America is consuming again. More importantly, it also appears to be producing.
Some consumer confidence is certainly behind the latest uptick in manufacturing orders and production. One indicator of growing consumer confidence is that inventories are shrinking. So, while some manufacturing activity is likely moving into inventory, it is to replenish, not merely build, stocks.
Customer inventories took a dive in 2009 and have since tracked below the 50-percent mark, indicating growth, according to Institute of Supply Management (ISM) figures. Inventories bottomed out in early 2010, then exhibited a slight spike, though still hovering below the “overstock” level. They quickly returned to their low level, then started a slow, steady climb as caution dictated conservative replenishment strategies.
As inventories bumped along at a slowly increasing level into late 2010, back-orders dropped below the 50- percent “growth” mark, reflecting corporate strategies to keep inventories lean, but meet demand until year’s end.
Back-orders then popped up over the growth line, and stand at 59 percent in ISM’s recent report, indicating that at least in some industries, orders are outstripping inventory replenishment.
Another good piece of news drawn from the recent ISM figures is that exports have continued to rise, and at a faster pace. That trend, says ISM, is 20 months old. Meanwhile, imports are still growing, but have leveled for at least the last two reporting periods. So, more U.S. production is serving overseas customers along with the rise in domestic demand.
Looking at the broader economy, Ben Bernanke, chairman of the Federal Reserve, noted, “Following the stabilization of economic activity in mid-2009, the U.S. economy is now in its seventh quarter of growth.” Testifying before the U.S. Congress, he said, “Last quarter, for the first time in this expansion, our nation’s real gross domestic product matched its pre-crisis peak.”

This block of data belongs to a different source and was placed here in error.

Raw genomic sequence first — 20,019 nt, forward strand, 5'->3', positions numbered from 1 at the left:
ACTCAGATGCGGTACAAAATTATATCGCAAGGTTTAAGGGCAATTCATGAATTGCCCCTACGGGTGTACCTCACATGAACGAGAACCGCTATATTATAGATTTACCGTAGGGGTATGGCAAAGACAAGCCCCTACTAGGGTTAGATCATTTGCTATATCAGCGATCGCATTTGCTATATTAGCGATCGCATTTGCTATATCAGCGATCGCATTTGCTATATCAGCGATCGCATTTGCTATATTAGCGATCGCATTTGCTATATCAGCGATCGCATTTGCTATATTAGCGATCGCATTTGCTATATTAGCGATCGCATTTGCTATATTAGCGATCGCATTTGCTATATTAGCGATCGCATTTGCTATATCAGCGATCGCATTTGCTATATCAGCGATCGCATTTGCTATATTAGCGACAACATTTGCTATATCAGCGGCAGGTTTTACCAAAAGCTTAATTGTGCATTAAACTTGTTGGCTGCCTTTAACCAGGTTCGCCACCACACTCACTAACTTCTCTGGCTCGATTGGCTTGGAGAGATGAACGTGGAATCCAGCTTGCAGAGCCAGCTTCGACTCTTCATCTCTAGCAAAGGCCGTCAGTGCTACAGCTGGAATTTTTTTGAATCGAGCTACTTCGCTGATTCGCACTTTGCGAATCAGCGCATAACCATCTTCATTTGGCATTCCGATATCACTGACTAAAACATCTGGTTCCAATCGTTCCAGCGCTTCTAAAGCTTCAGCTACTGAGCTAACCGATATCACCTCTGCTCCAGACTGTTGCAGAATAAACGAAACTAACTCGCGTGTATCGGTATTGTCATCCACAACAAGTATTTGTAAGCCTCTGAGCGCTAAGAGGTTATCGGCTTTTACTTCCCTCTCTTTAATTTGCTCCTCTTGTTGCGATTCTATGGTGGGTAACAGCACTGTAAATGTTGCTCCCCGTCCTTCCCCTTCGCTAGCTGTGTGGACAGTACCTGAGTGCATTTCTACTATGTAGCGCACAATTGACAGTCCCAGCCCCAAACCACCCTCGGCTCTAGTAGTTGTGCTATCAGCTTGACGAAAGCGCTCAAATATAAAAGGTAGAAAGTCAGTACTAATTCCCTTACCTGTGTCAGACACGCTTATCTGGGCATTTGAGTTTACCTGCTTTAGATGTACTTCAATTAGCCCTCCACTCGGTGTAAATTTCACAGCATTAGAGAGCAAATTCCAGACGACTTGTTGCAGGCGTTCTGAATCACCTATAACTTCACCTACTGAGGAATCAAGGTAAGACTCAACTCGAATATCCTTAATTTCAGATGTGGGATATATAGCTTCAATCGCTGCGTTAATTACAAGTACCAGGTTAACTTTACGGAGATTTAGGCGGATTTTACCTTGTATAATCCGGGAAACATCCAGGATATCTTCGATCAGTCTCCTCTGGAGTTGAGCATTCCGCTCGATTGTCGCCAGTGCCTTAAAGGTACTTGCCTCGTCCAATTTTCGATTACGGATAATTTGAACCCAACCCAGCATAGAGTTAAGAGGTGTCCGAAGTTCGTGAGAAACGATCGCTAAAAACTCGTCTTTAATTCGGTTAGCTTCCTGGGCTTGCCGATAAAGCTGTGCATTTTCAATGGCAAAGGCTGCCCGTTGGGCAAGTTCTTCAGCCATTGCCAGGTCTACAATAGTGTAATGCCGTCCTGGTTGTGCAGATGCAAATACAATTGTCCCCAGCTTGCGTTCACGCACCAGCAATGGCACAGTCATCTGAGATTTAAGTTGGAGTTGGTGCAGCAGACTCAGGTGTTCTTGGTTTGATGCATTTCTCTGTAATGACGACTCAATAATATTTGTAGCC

One problem that remains the focus of attention, and could limit consumer confidence, is the continued high unemployment rate. The improving economy appears to be producing everything but jobs.
Another wild card is the instability in the Middle East. The Egyptian protests have quieted as the regime change protesters sought plays out. But in neighboring Libya, the situation remains volatile— so volatile that Hugo Chavez has offered to broker a settlement. Some may view that offer as adding fuel to the flames, but Chavez, who received a human rights award in 2004 from a group founded by and named for Libya’s Muammar al-Gaddafi, may have one thing Western governments do not: access. And, as many economists and political analysts observe, one factor that could put the fragile U.S. recovery in jeopardy is volatile oil prices.
As long as the struggle in Libya and other oil-rich Middle Eastern countries continues, the risk remains for higher oil prices to consume some of the fragile confidence that has been building slowly with each incremental quarterly gain.